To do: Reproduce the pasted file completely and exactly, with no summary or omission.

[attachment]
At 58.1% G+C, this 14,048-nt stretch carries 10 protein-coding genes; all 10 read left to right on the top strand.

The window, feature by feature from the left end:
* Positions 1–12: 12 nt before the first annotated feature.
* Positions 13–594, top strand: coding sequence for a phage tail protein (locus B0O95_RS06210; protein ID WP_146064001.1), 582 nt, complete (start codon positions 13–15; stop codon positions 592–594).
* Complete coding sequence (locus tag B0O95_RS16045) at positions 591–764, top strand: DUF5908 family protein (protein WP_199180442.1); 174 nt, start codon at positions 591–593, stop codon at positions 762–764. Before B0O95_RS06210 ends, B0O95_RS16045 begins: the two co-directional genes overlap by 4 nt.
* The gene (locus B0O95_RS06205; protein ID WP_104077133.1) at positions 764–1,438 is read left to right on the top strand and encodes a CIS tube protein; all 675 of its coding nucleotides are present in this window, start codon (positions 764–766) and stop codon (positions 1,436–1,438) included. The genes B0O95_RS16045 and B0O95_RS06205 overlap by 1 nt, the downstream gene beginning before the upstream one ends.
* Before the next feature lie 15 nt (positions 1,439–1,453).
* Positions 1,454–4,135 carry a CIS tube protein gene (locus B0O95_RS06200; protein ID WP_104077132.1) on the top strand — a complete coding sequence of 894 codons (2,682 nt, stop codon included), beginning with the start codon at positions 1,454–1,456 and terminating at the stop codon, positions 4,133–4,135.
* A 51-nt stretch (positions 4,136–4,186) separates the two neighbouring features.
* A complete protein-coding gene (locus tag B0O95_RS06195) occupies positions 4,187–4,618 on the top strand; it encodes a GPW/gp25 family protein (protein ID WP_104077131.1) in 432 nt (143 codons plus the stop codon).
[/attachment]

At 58.1% G+C, this 14,048-nt stretch carries 10 protein-coding genes; all 10 read left to right on the top strand.

The window, feature by feature from the left end:
* Positions 1–12: 12 nt before the first annotated feature.
* Positions 13–594, top strand: coding sequence for a phage tail protein (locus B0O95_RS06210; protein ID WP_146064001.1), 582 nt, complete (start codon positions 13–15; stop codon positions 592–594).
* Complete coding sequence (locus tag B0O95_RS16045) at positions 591–764, top strand: DUF5908 family protein (protein WP_199180442.1); 174 nt, start codon at positions 591–593, stop codon at positions 762–764. Before B0O95_RS06210 ends, B0O95_RS16045 begins: the two co-directional genes overlap by 4 nt.
* The gene (locus B0O95_RS06205; protein ID WP_104077133.1) at positions 764–1,438 is read left to right on the top strand and encodes a CIS tube protein; all 675 of its coding nucleotides are present in this window, start codon (positions 764–766) and stop codon (positions 1,436–1,438) included. The genes B0O95_RS16045 and B0O95_RS06205 overlap by 1 nt, the downstream gene beginning before the upstream one ends.
* Before the next feature lie 15 nt (positions 1,439–1,453).
* Positions 1,454–4,135 carry a CIS tube protein gene (locus B0O95_RS06200; protein ID WP_104077132.1) on the top strand — a complete coding sequence of 894 codons (2,682 nt, stop codon included), beginning with the start codon at positions 1,454–1,456 and terminating at the stop codon, positions 4,133–4,135.
* A 51-nt stretch (positions 4,136–4,186) separates the two neighbouring features.
* A complete protein-coding gene (locus tag B0O95_RS06195) occupies positions 4,187–4,618 on the top strand; it encodes a GPW/gp25 family protein (protein ID WP_104077131.1) in 432 nt (143 codons plus the stop codon).